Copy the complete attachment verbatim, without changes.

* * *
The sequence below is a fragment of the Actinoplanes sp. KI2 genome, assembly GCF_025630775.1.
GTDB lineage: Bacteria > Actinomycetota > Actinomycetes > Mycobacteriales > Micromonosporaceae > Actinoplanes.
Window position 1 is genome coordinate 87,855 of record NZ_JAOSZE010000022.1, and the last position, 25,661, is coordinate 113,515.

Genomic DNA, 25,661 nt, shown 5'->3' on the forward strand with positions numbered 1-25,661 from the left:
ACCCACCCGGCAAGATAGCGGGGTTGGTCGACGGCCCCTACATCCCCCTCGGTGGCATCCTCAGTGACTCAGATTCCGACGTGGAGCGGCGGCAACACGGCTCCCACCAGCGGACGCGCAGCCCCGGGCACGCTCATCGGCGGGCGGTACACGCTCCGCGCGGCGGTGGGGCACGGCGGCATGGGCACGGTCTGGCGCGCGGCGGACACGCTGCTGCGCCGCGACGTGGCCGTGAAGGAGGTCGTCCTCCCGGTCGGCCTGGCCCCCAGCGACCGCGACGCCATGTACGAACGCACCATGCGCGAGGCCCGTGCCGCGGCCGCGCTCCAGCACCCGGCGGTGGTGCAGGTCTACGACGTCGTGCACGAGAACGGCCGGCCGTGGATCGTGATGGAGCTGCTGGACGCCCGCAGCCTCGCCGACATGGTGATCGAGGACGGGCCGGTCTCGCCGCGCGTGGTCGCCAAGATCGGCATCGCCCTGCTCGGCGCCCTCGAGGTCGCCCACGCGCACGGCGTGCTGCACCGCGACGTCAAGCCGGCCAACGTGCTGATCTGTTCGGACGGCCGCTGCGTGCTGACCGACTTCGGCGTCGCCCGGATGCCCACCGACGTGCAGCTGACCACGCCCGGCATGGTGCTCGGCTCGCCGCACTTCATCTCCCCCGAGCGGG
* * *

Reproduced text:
The sequence below is a fragment of the Actinoplanes sp. KI2 genome, assembly GCF_025630775.1.
GTDB lineage: Bacteria > Actinomycetota > Actinomycetes > Mycobacteriales > Micromonosporaceae > Actinoplanes.
Window position 1 is genome coordinate 87,855 of record NZ_JAOSZE010000022.1, and the last position, 25,661, is coordinate 113,515.

Genomic DNA, 25,661 nt, shown 5'->3' on the forward strand with positions numbered 1-25,661 from the left:
ACCCACCCGGCAAGATAGCGGGGTTGGTCGACGGCCCCTACATCCCCCTCGGTGGCATCCTCAGTGACTCAGATTCCGACGTGGAGCGGCGGCAACACGGCTCCCACCAGCGGACGCGCAGCCCCGGGCACGCTCATCGGCGGGCGGTACACGCTCCGCGCGGCGGTGGGGCACGGCGGCATGGGCACGGTCTGGCGCGCGGCGGACACGCTGCTGCGCCGCGACGTGGCCGTGAAGGAGGTCGTCCTCCCGGTCGGCCTGGCCCCCAGCGACCGCGACGCCATGTACGAACGCACCATGCGCGAGGCCCGTGCCGCGGCCGCGCTCCAGCACCCGGCGGTGGTGCAGGTCTACGACGTCGTGCACGAGAACGGCCGGCCGTGGATCGTGATGGAGCTGCTGGACGCCCGCAGCCTCGCCGACATGGTGATCGAGGACGGGCCGGTCTCGCCGCGCGTGGTCGCCAAGATCGGCATCGCCCTGCTCGGCGCCCTCGAGGTCGCCCACGCGCACGGCGTGCTGCACCGCGACGTCAAGCCGGCCAACGTGCTGATCTGTTCGGACGGCCGCTGCGTGCTGACCGACTTCGGCGTCGCCCGGATGCCCACCGACGTGCAGCTGACCACGCCCGGCATGGTGCTCGGCTCGCCGCACTTCATCTCCCCCGAGCGGG